Contributing Partner: UNT Libraries Government Documents Department
The calculated effect of various hydrodynamic and aerodynamic factors on the take-off of a large flying boat

The calculated effect of various hydrodynamic and aerodynamic factors on the take-off of a large flying boat

Date: January 1, 1940
Creator: Olson, R E & Allison, J M
Description: Report presents the results of an investigation made to determine the influence of various factors on the take-off performance of a hypothetical large flying boat by means of take-off calculations. The factors varied in the calculations were size of hull (load coefficient), wing setting, trim, deflection of flap, wing loading, aspect ratio, and parasite drag. The take-off times and distances were calculated to the stalling speeds and the performance above these speeds was separately studied to determine piloting technique for optimum take-off.
Contributing Partner: UNT Libraries Government Documents Department
Clothes moths.

Clothes moths.

Date: January 1940
Creator: Back, E. A. (Ernest Adna), 1886-
Description: Describes the life cycle and characteristics of clothes moths, and methods for their control.
Contributing Partner: UNT Libraries Government Documents Department
Constant-pressure blowers

Constant-pressure blowers

Date: January 1, 1940
Creator: Sorensen, E
Description: The conventional axial blowers operate on the high-pressure principle. One drawback of this type of blower is the relatively low pressure head, which one attempts to overcome with axial blowers producing very high pressure at a given circumferential speed. The Schicht constant-pressure blower affords pressure ratios considerably higher than those of axial blowers of conventional design with approximately the same efficiency.
Contributing Partner: UNT Libraries Government Documents Department
Correlation of cooling data from an air-cooled cylinder and several multicylinder engines

Correlation of cooling data from an air-cooled cylinder and several multicylinder engines

Date: January 1, 1940
Creator: Pinkel, Benjamin & Ellerbrock, Herman H , Jr
Description: The theory of engine-cylinder cooling developed in a previous report was further substantiated by data obtained on a cylinder from a Wright r-1820-g engine. Equations are presented for the average head and barrel temperatures of this cylinder as functions of the engine and the cooling conditions. These equations are utilized to calculate the variation in cylinder temperature with altitude for level flight and climb. A method is presented for correlating average head and barrel temperatures and temperatures at individual points on the head and the barrel obtained on the test stand and in flight. The method is applied to the correlation and the comparison of data obtained on a number of service engines. Data are presented showing the variation of cylinder temperature with time when the power and the cooling pressure drop are suddenly changed.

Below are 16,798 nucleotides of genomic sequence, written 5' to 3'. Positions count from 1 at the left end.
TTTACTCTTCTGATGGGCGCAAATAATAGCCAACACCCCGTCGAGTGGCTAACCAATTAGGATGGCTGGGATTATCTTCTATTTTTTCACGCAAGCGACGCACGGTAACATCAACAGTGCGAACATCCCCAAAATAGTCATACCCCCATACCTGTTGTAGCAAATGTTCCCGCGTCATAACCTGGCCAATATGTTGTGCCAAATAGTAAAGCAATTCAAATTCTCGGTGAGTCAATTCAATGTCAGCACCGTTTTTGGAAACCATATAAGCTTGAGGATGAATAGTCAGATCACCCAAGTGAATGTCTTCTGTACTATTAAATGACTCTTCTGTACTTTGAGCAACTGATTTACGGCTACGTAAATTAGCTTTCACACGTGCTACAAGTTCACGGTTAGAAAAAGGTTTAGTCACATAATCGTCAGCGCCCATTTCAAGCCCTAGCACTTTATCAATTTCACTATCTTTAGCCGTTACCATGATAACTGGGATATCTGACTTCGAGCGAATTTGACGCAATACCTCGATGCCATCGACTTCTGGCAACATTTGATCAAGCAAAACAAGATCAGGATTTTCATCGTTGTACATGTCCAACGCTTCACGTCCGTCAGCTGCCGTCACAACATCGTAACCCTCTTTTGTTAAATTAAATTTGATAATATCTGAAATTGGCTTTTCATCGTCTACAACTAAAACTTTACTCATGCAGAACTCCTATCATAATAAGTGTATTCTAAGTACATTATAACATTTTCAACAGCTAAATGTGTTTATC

Contributing Partner: UNT Libraries Government Documents Department
Design charts relating to the stalling of tapered wings

Design charts relating to the stalling of tapered wings

Date: January 1, 1940
Creator: Soule, H A & Anderson, R F
Description: An aid in airplane design, charts have been prepared to show the effects of wing taper, thickness ratio, and Reynolds number on the spanwise location of the initial stalling point. Means of improving poor stalling characteristics resulting from certain combinations of the variables have also been considered; additional figures illustrate the influence of camber increase to the wing tips, washout, central sharp leading edges, and wing-tip slots on the stalling characteristics. Data are included from which the drag increases resulting from the use of these means can be computed. The application of the data to a specific problem is illustrated by an example.
Contributing Partner: UNT Libraries Government Documents Department